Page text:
Moustokouloura, pronounced Moo-stoh_KOU_lou-rha, are Greek cookies made with either fresh grape must (moustos) or petimezi (grape molasses), which is concentrated grape juice.
During autumn, when the grapes are ripe we can take the juice of the grapes and make theses cookies otherwise when there is no fresh juice, we make them with petimezi.
I have talked about petimezi (peh-tee-MEH-zee) a previous post but for those of you who are reading this for the first time, petimezi is a natural sweetener made made from concentrated grape juice.
One of its many uses in Greece is to make moustokouloura (grape must cookies).
I’ve made these cookies many times and as I like to experimentm today I also added anthotyros, which is a whey cheese, similar to ricotta, in which I mixed some sugar, cinnamon and blossom water.
If you do not add the cheese on top, the cookies are vegan.
Shaping the cookies
To shape them, we usually make cords joined together to make them round or shape them in a coil or give them an S shape, as above. (See some of my Easter cookies)
For these ones, I just placed a spoonful of the mixture in the baking tin, made an indent with my thumb and added a teaspoon of anthotyros on top.
I am so glad I did add the cheese, as they turned out to be amazing!
When made with fresh grape juice, their colour is light to dark brown, depending if you are using must from white or red grapes.
The amount of sugar added will depend on how sweet the must is. Some times it is not even necessary to add any sugar at all. Therefore, taste the grape juice before adding sugar.
In order to make them darker, you will have to used grape must from red grapes or add some petimezi and more spices.
See my recipe for Moustokouloura with Commandaria, to get an idea.
I am submitting this recipe to Loulou, who is hosting an event all about cheese, La Fête du Fromage.
Update January, 2019:
The post has been updated with new photos but I have left some of the older ones, so that you can see the difference.
The first time I made this recipe was during Fall, many years ago. Then, I used fresh grape juice to make the cookies and added the cheese on top.
A few days ago, I made the same recipe again but with a few minor changes.
As there is no fresh grape juice this time of the year, I replaced the grape must and sugar with petimezi and some orange and madarin juice.
These Moustokouloura cookies are not overly sweet but so delicious you just can’t eat only one.
They are a bit crunchy on the outside but soft inside, like cake.
Remember their sweetness will depend on the sweetness of the grape juice. If the grape juice is sour, you have to increase the amount of sugar. Taste and adjust to your liking.
The same applies to those with petimezi.
Petimezi is very sweet, so you will have to balance its sweetness with the amount of orange or mandarin juice added.
Mix these two ingredients together and taste. Adjust by adding more petimezi to make them sweeter or more orange or mandarin juice to make them less sweet.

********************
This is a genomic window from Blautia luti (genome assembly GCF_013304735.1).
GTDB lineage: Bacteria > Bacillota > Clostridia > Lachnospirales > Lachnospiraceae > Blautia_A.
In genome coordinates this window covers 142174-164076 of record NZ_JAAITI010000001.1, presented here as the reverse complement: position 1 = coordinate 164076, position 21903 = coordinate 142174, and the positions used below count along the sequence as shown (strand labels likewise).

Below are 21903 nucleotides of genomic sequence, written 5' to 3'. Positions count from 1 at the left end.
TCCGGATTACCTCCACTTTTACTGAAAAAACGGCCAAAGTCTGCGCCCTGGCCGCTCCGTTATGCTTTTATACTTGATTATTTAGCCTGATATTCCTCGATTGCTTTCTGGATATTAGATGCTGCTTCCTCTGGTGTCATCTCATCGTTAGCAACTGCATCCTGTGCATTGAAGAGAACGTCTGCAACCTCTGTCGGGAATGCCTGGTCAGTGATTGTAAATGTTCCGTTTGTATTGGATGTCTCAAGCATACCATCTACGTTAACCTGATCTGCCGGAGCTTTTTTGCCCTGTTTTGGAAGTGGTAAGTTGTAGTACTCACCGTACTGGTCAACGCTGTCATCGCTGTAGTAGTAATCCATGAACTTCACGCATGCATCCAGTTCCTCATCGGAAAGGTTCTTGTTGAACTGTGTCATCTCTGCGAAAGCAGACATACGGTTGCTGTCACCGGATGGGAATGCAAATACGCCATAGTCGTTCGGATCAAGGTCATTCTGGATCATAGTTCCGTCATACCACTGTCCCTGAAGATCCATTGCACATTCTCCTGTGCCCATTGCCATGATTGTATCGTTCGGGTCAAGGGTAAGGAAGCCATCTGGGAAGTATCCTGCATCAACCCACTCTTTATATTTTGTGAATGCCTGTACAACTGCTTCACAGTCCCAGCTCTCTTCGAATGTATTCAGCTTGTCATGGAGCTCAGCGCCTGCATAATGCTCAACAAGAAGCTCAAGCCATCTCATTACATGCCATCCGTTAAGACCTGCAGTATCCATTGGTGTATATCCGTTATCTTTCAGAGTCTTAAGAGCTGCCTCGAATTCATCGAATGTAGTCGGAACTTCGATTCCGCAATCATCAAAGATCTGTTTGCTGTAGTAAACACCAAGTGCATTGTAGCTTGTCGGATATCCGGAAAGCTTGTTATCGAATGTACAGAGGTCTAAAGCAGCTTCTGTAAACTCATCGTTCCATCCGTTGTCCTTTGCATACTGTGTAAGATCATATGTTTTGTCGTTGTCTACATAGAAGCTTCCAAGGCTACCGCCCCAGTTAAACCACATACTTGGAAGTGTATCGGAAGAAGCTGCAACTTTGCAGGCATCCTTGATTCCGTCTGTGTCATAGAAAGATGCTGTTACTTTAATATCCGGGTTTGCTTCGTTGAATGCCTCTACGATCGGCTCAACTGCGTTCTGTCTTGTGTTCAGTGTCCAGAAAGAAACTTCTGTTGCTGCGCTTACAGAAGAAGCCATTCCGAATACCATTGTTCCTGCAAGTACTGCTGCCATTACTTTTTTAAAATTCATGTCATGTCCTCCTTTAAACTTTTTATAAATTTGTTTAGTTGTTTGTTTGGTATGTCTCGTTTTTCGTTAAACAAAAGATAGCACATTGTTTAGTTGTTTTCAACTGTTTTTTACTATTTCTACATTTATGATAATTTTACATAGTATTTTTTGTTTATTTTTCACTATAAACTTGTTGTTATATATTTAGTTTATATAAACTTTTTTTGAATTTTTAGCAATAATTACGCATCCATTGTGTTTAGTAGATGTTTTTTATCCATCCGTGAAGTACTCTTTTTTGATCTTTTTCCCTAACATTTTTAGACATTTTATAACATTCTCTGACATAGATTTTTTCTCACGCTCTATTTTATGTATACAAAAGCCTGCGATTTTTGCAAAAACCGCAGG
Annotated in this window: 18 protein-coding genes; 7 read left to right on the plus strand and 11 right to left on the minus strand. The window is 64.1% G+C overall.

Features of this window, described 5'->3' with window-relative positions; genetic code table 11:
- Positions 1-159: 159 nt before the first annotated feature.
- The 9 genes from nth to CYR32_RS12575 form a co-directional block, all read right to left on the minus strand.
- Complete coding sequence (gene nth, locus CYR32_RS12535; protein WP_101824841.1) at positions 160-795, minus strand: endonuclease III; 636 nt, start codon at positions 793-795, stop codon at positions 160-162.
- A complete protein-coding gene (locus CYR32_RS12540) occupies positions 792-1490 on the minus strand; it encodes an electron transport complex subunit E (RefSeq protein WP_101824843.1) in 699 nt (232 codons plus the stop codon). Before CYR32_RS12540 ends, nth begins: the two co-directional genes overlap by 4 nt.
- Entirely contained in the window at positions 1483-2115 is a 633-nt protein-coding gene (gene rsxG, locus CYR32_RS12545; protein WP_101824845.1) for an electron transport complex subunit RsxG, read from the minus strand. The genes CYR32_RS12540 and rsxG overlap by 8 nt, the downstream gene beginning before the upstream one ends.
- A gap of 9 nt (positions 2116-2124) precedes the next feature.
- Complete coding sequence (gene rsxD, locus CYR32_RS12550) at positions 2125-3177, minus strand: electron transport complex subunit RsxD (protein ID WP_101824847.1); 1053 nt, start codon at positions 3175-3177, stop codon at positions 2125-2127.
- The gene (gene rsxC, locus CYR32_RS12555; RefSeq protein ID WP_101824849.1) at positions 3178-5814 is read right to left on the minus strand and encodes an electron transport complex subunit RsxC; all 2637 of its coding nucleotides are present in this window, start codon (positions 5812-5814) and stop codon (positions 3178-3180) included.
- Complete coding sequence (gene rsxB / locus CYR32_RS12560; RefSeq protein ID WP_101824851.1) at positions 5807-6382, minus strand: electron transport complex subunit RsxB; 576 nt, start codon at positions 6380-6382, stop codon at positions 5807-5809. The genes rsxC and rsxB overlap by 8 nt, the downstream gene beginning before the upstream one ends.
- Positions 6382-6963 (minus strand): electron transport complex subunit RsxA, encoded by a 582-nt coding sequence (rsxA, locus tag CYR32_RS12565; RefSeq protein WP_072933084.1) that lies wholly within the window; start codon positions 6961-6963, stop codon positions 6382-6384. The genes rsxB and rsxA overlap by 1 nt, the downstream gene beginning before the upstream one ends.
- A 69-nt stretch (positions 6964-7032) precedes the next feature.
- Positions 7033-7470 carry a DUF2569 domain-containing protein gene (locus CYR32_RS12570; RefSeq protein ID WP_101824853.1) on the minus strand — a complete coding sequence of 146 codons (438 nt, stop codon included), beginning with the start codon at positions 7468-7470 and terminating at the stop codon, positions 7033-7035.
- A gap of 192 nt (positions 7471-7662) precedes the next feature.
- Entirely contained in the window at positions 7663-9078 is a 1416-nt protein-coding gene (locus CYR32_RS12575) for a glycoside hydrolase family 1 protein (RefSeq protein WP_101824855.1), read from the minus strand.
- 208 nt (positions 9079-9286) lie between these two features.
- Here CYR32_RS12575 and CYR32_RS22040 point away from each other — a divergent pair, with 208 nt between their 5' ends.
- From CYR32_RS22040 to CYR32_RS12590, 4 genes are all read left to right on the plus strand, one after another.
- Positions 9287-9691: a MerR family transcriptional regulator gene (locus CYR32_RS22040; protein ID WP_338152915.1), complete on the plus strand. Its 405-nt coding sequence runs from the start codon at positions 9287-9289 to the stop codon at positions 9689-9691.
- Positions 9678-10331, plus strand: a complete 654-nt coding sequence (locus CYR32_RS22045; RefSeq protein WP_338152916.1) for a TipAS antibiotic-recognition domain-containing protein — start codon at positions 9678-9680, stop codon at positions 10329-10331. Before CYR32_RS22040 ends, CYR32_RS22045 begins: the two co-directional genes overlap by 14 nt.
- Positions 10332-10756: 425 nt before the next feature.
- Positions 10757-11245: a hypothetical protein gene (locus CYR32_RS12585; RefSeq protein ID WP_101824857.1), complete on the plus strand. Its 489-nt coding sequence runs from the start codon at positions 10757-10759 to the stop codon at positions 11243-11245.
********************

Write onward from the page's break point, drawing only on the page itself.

If your oranges or mandarins are also very sweet, add some water to reach the desired sweetness.
The extra virgin olive oil, together with the petimezi, citrus juice and spices pair together so well that they are irresistible!
The flavour of the blossom water mixed in the cheese, is also absorbed in the cookie, making them very aromatic.
They are perfect for breakfast or as a snack with some Greek Coffee or a cup of tea!
- ½ cup mild extra virgin olive oil
- 1 ½ cups fresh grape juice
- ½ cup brown sugar
- 1 teaspoon orange or mandarin zest
- 50 ml brandy
- ½ teaspoon baking soda
- 1 teaspoon baking powder
- 1 teaspoon cinnamon
- ½ teaspoon ground cloves
- ¼ tsp salt
- 580 - 600 grams all-purpose flour
- 250 grams anthotyros (soft whey cheese similar to ricotta)
- 3/4 tsp cinnamon
- 4 tablespoon sugar
- 5 - 6 tablespoon citrus blossom
- Combine flour, baking powder, salt, spices and orange zest.
- In a large bowl add olive oil, sugar and grape must. Dissolve the baking soda in the brandy (or orange juice) (be careful as it will bubble) and add it to the other wet ingredients. Mix with a whisk to combine.
- Add the dry ingredients and mix until the dough is not sticky on in the bowl or your fingers.
- Line a baking tin with parchment paper.
- Preheat the oven to 180o C.
- Take a spoonful of the dough (40 grams) and put it on the baking tin, spaced apart or shape them as you like. Form it into a ball and then make an indent in the centre.
- Combine the anthotyros cheese with the cinnamon, sugar and blossom water and mix to make a cheese spread.
- Fill each indentation with a teaspoonful of cheese.
- Bake for about 23 - 25 minutes depending on your oven.
- The cookies may seem soft but they will firm up as they cool.
- Store in an air-tight container upto 3 days.
If you want to make them with petimezi, you can substitute the grape juice and sugar, as follows:
- 3/4 cup petimezi
- 3/4 cup fresh orange or mandarin juice
Amount Per Serving Calories 157Total Fat 5gSaturated Fat 1gTrans Fat 0gUnsaturated Fat 4gCholesterol 0mgSodium 89mgCarbohydrates 23gFiber 1gSugar 3gProtein 3g
Kopiaste and Kali Orexi,